Karamanlides

The Karamanlides (Greek: "Καραμανλήδες"; Turkish: "Karamanlılar"), or simply Karamanlis, are a Greek Orthodox, Turkish-speaking people native to the Karaman and Cappadocia regions of Anatolia. Today, a majority of the population live within Greece, though there is a notable diaspora in Western Europe and North America. There is an ongoing debate as to the ethnicity and cultural heritage of the Karamanlides. One side of the debate asserts that Kramanlides are Christian Turks, who converted their religion from Tengriism to Christianity. The other side of the debate asserts Karamanlides are Turkified Greeks. However, there are very few Greek words in the language of the Karamanlides; they share their Turkish dialect with the Eastern Turkomans.

Before their expulsion from Turkey, only a small portion of the Karamanlides saw a relation between themselves and the Greek people. Only within modern times, through efforts of the Greek State, has Hellenization been carried out. [Richard Clogg, "A Concise History of Greece", Cambridge University Press, 2002. ISBN 0-521-00479-9]

Etymology

Karamanlides is an umbrella term used to describe all Greek Orthodox Christians in Central Anatolia who had adopted Turkish as their primary language. It is derived from the 13th century Beylik of Karamanoğlu. They were the first Turkish kingdom to adopt Turkish as its official language and originally the term would only describe the inhabitants of the town of Karaman or from the region of Karaman. Christians who had undergone forced Turkification would often borrow local Turkish places for their last name.Fact|date=July 2008 Because there is no significant presence of established Christians in the area, the title is now most often used as a label for the local Muslim inhabitants.

Language

The Karamanlides were speaking a dialect of the Turkish language same with Anatolian Turkomans. Its vocabulary drew overwhelmingly from Turkic words with only minimal Greek loan words. The language should not be confused with Cappadocian Greek, which was spoken in the same region during the same timeframe, but is derived from the Greek language.

During the latter part of the 20th century, the language is still spoken in Anatolia by the Muslim Turkomans. Also a small, but unknown number of older speakers in Greece remain. The younger generation has become fully integrated within Greek society and have not collectively retained their ancestral language. Additionally, the dictatorship of Ioannis Metaxas saw a further dwindling of the usage of Karamanlı Türkçesi in Greece due to the strict laws which forbade the use of the Turkish language in public. This was an instance of forced assimilation to cut the ties of Turkish cultural influence over the Greeks. The Lingua franca of the diaspora remains Turkish despite the disappearance of the language from its native homeland. [fr icon [http://www.istanbulguide.net/istguide/people/ethnies/turcsortho/diaspora.htm http://www.istanbulguide.net/istguide/people/ethnies/turcsortho/diaspora.htm] ]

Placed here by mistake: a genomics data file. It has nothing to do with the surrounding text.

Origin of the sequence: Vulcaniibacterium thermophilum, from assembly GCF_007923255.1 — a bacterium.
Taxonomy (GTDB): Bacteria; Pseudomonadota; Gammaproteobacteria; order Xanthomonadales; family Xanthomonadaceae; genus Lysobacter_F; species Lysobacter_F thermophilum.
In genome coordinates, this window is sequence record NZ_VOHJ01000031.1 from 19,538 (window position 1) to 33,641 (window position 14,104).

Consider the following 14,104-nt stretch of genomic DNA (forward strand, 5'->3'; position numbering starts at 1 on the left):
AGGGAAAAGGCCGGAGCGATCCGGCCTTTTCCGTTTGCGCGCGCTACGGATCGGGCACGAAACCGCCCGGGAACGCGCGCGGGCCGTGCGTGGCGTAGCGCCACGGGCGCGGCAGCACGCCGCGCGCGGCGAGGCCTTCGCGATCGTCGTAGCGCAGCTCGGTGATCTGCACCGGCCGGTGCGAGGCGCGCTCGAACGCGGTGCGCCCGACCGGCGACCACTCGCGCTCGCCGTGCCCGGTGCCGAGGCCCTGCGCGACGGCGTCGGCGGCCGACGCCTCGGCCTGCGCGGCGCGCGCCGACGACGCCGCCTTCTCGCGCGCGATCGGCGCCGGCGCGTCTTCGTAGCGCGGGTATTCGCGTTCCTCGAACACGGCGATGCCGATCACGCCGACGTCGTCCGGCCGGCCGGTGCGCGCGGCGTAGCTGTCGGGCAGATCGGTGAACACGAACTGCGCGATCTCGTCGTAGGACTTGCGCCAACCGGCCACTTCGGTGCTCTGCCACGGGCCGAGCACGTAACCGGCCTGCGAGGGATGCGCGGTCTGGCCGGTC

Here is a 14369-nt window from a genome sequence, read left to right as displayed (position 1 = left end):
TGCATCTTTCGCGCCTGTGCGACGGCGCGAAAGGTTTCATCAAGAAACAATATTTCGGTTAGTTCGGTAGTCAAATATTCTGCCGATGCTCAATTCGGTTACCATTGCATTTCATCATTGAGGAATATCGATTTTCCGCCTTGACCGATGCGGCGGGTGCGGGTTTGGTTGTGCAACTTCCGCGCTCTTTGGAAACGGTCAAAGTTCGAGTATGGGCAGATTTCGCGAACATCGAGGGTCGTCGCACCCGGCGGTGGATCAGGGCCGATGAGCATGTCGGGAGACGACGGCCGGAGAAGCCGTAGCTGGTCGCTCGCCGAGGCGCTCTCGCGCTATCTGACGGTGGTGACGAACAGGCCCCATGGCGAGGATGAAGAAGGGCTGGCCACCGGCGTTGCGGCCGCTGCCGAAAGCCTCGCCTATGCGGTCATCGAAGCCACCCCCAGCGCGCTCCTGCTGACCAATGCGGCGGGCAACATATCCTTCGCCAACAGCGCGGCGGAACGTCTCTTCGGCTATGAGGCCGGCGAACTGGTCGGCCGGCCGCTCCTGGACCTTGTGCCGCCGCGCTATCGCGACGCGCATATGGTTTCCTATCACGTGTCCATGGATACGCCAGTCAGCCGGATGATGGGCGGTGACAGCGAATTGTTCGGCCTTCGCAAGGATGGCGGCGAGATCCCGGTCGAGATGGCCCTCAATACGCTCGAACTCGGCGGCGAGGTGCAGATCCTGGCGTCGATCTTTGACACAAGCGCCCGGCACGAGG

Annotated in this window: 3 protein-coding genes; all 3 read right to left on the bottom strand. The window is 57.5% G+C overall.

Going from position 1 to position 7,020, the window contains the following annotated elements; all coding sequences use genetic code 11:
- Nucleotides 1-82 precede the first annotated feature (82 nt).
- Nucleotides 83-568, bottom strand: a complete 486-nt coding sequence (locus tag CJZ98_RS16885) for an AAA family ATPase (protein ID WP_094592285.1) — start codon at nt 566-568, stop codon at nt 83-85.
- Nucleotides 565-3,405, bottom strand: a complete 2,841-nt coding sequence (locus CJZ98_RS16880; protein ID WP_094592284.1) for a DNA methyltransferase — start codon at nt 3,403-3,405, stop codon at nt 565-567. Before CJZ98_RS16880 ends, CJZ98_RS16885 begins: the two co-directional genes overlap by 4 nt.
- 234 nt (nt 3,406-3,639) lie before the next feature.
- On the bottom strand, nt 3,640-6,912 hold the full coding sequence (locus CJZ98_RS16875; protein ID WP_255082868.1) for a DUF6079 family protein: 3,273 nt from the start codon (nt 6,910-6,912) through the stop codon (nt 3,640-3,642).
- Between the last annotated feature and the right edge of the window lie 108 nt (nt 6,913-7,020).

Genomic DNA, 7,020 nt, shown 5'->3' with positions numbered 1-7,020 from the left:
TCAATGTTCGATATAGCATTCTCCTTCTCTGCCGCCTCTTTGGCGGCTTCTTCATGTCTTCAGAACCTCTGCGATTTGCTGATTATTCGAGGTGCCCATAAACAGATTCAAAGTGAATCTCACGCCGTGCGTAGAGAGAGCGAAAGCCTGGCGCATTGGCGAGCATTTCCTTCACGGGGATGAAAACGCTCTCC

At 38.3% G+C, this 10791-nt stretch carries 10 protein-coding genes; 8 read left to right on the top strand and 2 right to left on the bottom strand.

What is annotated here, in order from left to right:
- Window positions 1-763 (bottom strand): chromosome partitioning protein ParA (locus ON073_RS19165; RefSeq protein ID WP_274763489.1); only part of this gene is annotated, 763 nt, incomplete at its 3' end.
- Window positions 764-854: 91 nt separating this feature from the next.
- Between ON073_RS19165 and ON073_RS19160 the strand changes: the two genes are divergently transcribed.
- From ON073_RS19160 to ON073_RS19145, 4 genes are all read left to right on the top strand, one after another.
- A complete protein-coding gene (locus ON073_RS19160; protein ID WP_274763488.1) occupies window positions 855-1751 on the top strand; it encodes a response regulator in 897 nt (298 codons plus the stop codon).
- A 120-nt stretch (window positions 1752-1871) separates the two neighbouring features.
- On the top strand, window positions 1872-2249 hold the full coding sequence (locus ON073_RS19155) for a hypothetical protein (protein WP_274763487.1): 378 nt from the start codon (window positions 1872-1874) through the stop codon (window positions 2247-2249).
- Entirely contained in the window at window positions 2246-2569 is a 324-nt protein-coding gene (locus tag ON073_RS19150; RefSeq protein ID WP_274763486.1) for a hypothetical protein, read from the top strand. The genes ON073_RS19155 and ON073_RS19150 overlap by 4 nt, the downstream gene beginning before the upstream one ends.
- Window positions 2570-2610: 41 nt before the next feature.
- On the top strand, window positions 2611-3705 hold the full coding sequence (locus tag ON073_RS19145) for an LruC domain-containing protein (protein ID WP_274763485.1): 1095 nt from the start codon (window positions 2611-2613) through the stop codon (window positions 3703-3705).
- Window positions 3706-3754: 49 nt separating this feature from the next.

Origin and history

According to one theory, Karamanlides are the direct descendants of indigenous Anatolian peoples who had adopted the Greek language, Greek culture, and the orthodox religion. After the Battle of Manzikert, and the subsequent invasion of Anatolia by Turkish peoples, they adopted the language and customs of the aristocratic overlords, but maintained their Christian religion. This would not have been uncommon in ancient Islamic empires, as the "people of the book" were allowed to remain Christians. Evidence suggests that because they spoke the Turkish language, but wrote it with Greek characters, and the fact that under Ottoman Sharia law conversion from Islam was illegal and punished by death, that they were actually of Greek heritage.

According to another theory, Karamanlides descend from Turkic tribes who had fled to Anatolia from the Mongolian invasion of Central Asia and Persia during the 13th century. They were then converted to orthodoxy under the rule of the Byzantine Empire. They may have numbered in the several hundred thousands and migrated to the Karaman and Cappadocia regions of what is now central Turkey. Fact|date=February 2007

In the population exchanges that took place during the summer of 1924, Turkey and Greece agreed to transfer their minority populations based on religious background, rather than on ethnicity or language. With some exceptions, the Muslims of Greece (such as the Epirus and Cretan Turks) were deported to Turkey, while the Orthodox Christians were moved to Greece,including the Karamanli.N-The transfer of religious minorities from Turkey to Greece did not include ethnic Armenians who, although they did not belong to Greek Orthodoxy, were among the minority orthodox populations. The Karamanli did not speak Greek, but were a part of the "Greek Orthodox" church. Some exceptions to this policy were Christians and Muslims living in Thrace and some of its surrounding islands.] The total number of Karamanlides who were expelled from Turkey is difficult to ascertain, but estimates are that slightly under 100,000 Orthodox Christians were driven from Central and Southern Anatolia. [Blanchard, Raoul. "The Exchange of Populations Between Greece and Turkey." Geographical Review 15.3 (1925): 449-56.] However, these may also have included Christians in the same geographical area who continued to speak the Greek language. N-An excerpt from the journal Geographical Review:]